On July 23rd 1968, the Rebbe saved Sharon’s life. During a meeting with the Rebbe, Sharon periodically checked his watch, as he was scheduled to return to Israel that night. The Rebbe suggested that Sharon stay a little longer and take another flight. Sharon complied and they finished their conversation. Later that night, the EL-AL flight Sharon had planned to take was hijacked to Algeria by the ‘Popular Front for the Liberation of Palestine.’ All Jewish passengers were held for five weeks before being released unharmed. According to those released, the hijackers seemed to be looking for ‘someone important,’ and they were enraged when they realized that he was not aboard. It was later revealed that the entire incident was an operation executed to capture Ariel Sharon.


At various times, the Rebbe expressed his concerns to Sharon regarding political issues facing Israel. When Sharon approached the Rebbe asking him to influence his followers to settle in the territories captured during the Six Day War, the Rebbe expressed reservations. “What would happen if a fight were to break out between a Jewish boy and an Arab boy, whose side would the government take? Especially if the Arab mayor comes along and makes a loud fuss about Jewish provocation…”

For six years between 1967 and 1973, Israel built up her military defenses including the Bar Lev Line. Named after Israel’s Chief of Staff, Chaim Bar Lev, the Bar Lev Line was a fixed demarcation between Egypt and Israel along the Suez Canal defended by small military outposts. Sharon was adamantly opposed to the plan because he felt that a more mobile security arrangement was essential. He was discharged from the army because of his confrontations with Bar Lev. Sharon, always deeply interested in Israeli politics, now felt free to enter the political arena. He met with politicians while still in uniform. His uniform was a blatant reminder that Sharon’s war hero status made him a well-known and extremely popular figure among Israelis. Bar Lev received a phone call from Parliament instructing him to reinstate Sharon “before he interferes in the upcoming elections.”

The Rebbe agreed that the Bar Lev Line was a grave error, and kept in close contact with Sharon, advising him to remain in the military as Israel needed his experience and abilities. The Rebbe warned Sharon against the cease-fire with Egypt that was negotiated after the Six Day War. It subsequently became apparent that in violation of the ceasefire agreement, Egypt was steadily fortifying its army with Russian assistance. War was inevitable. The Rebbe cautioned Sharon, “If one truly desires peace, then he must show that he is prepared to fight for it, with the utmost intensity and under the most advantageous conditions.”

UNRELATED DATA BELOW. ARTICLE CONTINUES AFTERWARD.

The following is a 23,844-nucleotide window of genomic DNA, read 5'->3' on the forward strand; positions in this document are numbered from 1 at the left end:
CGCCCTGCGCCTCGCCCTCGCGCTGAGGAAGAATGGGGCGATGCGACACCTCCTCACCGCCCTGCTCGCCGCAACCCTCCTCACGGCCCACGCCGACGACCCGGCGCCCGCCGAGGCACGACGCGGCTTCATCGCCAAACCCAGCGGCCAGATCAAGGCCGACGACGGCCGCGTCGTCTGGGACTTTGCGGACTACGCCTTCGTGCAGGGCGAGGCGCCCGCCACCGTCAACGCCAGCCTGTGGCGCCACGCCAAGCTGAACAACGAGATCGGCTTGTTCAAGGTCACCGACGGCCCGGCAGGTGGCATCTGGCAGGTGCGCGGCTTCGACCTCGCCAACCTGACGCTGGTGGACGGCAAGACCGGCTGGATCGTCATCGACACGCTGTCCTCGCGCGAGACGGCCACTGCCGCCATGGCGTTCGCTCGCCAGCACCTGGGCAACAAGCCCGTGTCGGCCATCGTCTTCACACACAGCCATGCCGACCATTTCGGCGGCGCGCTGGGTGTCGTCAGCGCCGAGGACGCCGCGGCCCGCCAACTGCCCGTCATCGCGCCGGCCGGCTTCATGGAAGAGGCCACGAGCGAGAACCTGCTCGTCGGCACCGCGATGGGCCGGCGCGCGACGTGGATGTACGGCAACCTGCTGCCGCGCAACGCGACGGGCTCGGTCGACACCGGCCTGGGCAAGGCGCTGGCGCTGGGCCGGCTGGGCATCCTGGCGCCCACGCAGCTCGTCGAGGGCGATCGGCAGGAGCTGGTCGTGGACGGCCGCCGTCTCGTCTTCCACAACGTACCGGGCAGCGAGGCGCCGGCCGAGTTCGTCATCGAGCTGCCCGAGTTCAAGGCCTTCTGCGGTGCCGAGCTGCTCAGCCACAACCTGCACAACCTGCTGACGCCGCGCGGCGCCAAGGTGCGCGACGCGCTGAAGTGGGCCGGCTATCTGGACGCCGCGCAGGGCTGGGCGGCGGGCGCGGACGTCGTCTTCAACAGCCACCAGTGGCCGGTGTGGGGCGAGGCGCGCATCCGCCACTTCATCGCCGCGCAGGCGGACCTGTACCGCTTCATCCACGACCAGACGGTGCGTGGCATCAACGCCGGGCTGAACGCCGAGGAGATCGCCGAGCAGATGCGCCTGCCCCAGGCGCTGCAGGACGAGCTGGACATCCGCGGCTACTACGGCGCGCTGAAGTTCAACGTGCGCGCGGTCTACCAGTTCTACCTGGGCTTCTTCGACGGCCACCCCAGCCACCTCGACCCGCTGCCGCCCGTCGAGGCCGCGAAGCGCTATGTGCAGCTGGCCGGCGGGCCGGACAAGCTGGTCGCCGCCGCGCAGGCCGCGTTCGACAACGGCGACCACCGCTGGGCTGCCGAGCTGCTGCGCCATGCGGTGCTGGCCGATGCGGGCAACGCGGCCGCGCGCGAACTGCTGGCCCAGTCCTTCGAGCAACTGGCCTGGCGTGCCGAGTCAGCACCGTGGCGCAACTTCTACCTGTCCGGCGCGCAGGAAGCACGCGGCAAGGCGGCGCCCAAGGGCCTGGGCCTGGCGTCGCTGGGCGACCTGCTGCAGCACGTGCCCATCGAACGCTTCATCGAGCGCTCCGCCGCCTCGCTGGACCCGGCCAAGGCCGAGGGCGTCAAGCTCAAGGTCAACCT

The Rebbe often told Sharon, “Our greatest mistake would be to withdraw from our new borders. Without hesitation we must stop trying to please other countries. Regarding the various solutions now being put forward, involving either full or partial withdrawal by Israel, such action will cause a worsening of tensions in the future.” The Rebbe emphasized, “These solutions defy the natural order, as the current borders of Israel are its natural borders.”

A few years later, Sharon left the army and formed the “Likud” party with Menachem Begin.

When the Yom Kippur War broke out in 1973, Israel was caught unawares. The Egyptian army destroyed the Bar Lev Line; hundreds of soldiers were trapped in their positions and almost 3,000 died. Sharon, reinstated as Commander of the armored divisions, promptly crossed the Suez Canal and attacked the Egyptian army unexpectedly. This battle assisted Israel’s subsequent victory.

After the Yom Kippur War, Ariel Sharon reentered politics, eventually becoming Prime Minister of Israel in 2001.

At his last meeting with the Rebbe in 1989, Sharon asked the Rebbe for a blessing for Israel. The Rebbe replied with a verse from the Torah, “And I will give peace in your land, and you shall lie down, and none shall make you afraid.” The Rebbe pointed out, “The Torah does not say ‘in the land’ but ‘in your land,’ which suggests that true peace will come only when the land is clearly Jewish.”